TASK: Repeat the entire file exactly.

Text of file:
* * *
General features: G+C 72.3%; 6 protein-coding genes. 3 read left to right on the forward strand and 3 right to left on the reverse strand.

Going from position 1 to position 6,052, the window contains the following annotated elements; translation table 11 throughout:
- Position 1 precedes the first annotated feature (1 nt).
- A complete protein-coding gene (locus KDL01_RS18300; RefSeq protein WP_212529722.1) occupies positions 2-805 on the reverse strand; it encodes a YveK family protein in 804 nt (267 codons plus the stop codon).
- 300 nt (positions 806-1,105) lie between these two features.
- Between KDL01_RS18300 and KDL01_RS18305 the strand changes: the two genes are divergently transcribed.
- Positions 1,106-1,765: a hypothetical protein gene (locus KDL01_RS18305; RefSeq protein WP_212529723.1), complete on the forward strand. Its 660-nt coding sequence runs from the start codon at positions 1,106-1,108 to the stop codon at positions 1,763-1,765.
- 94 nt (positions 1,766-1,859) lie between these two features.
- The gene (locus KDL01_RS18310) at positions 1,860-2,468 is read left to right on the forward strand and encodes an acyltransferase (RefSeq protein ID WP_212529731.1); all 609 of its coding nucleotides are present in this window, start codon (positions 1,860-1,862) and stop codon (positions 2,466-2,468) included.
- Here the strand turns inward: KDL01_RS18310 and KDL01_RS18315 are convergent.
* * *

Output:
General features: G+C 72.3%; 6 protein-coding genes. 3 read left to right on the forward strand and 3 right to left on the reverse strand.

Going from position 1 to position 6,052, the window contains the following annotated elements; translation table 11 throughout:
- Position 1 precedes the first annotated feature (1 nt).
- A complete protein-coding gene (locus KDL01_RS18300; RefSeq protein WP_212529722.1) occupies positions 2-805 on the reverse strand; it encodes a YveK family protein in 804 nt (267 codons plus the stop codon).
- 300 nt (positions 806-1,105) lie between these two features.
- Between KDL01_RS18300 and KDL01_RS18305 the strand changes: the two genes are divergently transcribed.
- Positions 1,106-1,765: a hypothetical protein gene (locus KDL01_RS18305; RefSeq protein WP_212529723.1), complete on the forward strand. Its 660-nt coding sequence runs from the start codon at positions 1,106-1,108 to the stop codon at positions 1,763-1,765.
- 94 nt (positions 1,766-1,859) lie between these two features.
- The gene (locus KDL01_RS18310) at positions 1,860-2,468 is read left to right on the forward strand and encodes an acyltransferase (RefSeq protein ID WP_212529731.1); all 609 of its coding nucleotides are present in this window, start codon (positions 1,860-1,862) and stop codon (positions 2,466-2,468) included.
- Here the strand turns inward: KDL01_RS18310 and KDL01_RS18315 are convergent.